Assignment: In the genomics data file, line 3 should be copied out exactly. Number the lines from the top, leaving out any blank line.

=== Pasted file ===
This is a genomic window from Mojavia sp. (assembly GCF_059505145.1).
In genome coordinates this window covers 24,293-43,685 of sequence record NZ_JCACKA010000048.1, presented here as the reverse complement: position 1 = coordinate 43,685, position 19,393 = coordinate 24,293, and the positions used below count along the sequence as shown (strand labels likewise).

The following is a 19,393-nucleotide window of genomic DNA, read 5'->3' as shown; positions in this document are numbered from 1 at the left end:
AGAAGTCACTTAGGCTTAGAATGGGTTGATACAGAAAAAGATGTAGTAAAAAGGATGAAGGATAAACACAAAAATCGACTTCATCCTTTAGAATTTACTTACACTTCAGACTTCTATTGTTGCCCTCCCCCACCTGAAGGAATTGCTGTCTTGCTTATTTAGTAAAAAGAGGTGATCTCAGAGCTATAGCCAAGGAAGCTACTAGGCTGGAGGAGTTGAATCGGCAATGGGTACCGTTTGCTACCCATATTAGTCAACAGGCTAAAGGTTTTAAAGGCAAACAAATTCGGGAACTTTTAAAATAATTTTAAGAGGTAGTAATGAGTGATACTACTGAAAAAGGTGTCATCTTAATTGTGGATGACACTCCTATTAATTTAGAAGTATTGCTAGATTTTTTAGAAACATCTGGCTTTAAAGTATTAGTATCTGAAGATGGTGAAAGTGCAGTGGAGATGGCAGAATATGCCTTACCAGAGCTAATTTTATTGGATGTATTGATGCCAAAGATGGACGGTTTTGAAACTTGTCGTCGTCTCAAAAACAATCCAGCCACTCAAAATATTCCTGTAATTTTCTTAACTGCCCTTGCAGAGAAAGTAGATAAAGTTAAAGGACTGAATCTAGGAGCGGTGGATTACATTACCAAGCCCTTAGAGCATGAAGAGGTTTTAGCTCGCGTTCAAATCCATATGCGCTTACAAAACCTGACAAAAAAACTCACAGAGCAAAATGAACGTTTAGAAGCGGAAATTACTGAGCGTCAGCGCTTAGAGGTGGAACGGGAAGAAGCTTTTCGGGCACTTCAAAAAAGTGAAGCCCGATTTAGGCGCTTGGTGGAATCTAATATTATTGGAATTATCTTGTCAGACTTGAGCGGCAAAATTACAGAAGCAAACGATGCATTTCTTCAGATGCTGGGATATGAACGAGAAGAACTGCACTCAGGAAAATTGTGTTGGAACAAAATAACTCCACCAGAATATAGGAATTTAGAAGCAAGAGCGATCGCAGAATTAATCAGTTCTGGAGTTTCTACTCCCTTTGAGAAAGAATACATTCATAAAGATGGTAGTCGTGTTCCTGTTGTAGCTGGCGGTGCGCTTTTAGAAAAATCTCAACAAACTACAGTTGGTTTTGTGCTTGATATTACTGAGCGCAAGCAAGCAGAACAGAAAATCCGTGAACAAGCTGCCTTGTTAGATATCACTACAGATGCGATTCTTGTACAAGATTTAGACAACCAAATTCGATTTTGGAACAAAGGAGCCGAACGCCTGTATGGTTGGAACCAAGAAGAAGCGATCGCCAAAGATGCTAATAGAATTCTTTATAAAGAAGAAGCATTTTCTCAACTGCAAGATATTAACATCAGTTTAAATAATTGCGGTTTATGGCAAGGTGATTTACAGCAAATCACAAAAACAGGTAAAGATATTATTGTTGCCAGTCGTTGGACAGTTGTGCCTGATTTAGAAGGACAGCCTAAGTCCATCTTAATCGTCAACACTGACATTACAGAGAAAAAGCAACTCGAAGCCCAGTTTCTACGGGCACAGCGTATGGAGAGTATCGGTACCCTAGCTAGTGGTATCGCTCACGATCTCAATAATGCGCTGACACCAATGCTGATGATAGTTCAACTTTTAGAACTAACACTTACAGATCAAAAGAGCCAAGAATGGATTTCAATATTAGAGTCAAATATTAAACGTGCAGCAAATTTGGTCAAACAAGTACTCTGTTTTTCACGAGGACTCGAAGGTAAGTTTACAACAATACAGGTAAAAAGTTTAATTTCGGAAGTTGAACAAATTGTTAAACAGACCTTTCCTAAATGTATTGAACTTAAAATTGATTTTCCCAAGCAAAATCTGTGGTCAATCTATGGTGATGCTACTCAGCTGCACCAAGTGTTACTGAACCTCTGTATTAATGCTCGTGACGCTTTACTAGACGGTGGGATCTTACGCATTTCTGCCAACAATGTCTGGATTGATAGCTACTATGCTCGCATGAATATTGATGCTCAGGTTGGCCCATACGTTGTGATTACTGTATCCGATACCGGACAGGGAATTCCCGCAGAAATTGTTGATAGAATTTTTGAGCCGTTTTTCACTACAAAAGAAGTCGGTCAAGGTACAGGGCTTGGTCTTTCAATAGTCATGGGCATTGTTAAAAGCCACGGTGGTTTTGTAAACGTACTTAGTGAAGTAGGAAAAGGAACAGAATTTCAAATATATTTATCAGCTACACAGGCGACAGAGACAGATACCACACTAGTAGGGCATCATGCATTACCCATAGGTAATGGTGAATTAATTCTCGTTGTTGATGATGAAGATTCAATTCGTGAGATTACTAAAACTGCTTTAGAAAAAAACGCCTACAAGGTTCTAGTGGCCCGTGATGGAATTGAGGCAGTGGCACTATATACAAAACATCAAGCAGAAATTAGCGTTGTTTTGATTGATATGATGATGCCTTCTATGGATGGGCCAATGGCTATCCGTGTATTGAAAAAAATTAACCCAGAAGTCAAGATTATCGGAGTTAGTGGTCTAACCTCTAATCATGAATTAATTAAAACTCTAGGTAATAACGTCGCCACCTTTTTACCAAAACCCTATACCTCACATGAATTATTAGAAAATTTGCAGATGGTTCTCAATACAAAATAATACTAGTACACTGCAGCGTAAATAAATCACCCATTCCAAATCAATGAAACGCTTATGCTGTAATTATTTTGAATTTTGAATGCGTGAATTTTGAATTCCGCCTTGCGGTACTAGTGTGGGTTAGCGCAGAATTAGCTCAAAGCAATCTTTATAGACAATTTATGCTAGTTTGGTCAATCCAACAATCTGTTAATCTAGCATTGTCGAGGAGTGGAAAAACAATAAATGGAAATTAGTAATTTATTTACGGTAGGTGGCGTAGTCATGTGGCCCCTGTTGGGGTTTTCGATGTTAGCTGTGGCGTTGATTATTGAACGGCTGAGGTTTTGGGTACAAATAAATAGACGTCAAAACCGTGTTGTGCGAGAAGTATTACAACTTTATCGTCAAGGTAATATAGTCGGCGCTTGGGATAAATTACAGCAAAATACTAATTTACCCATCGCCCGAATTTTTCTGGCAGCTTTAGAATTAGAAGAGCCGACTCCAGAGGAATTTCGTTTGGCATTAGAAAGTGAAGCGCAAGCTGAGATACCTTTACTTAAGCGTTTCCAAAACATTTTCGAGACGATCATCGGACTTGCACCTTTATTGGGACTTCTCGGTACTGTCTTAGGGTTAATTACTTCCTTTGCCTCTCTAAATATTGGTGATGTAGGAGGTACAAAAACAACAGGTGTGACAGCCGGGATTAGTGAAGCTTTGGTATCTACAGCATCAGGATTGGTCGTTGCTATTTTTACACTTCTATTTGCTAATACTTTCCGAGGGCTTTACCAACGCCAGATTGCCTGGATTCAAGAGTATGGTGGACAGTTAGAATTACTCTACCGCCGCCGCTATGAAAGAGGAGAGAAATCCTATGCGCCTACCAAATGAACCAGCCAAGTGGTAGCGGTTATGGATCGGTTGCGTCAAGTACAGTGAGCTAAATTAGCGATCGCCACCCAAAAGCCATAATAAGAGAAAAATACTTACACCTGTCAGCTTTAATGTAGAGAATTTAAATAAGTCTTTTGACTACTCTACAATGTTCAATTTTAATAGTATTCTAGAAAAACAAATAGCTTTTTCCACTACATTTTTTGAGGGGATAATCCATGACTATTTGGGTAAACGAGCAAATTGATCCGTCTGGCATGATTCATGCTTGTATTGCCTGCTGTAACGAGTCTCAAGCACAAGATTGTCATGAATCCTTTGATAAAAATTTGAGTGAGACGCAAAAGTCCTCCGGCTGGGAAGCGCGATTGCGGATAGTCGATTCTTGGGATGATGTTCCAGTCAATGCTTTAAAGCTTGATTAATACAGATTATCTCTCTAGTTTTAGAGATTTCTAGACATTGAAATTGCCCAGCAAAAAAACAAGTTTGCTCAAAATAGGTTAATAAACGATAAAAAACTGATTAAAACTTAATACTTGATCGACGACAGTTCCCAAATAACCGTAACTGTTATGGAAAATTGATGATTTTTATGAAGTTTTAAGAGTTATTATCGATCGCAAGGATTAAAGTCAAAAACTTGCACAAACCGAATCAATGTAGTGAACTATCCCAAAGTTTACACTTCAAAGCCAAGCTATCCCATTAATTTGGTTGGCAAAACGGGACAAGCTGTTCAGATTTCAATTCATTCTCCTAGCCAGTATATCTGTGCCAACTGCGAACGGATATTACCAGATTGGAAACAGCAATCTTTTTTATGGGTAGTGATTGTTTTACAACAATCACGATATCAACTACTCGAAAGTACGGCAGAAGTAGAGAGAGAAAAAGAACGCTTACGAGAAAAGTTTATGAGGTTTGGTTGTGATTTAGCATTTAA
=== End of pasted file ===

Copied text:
The following is a 19,393-nucleotide window of genomic DNA, read 5'->3' as shown; positions in this document are numbered from 1 at the left end: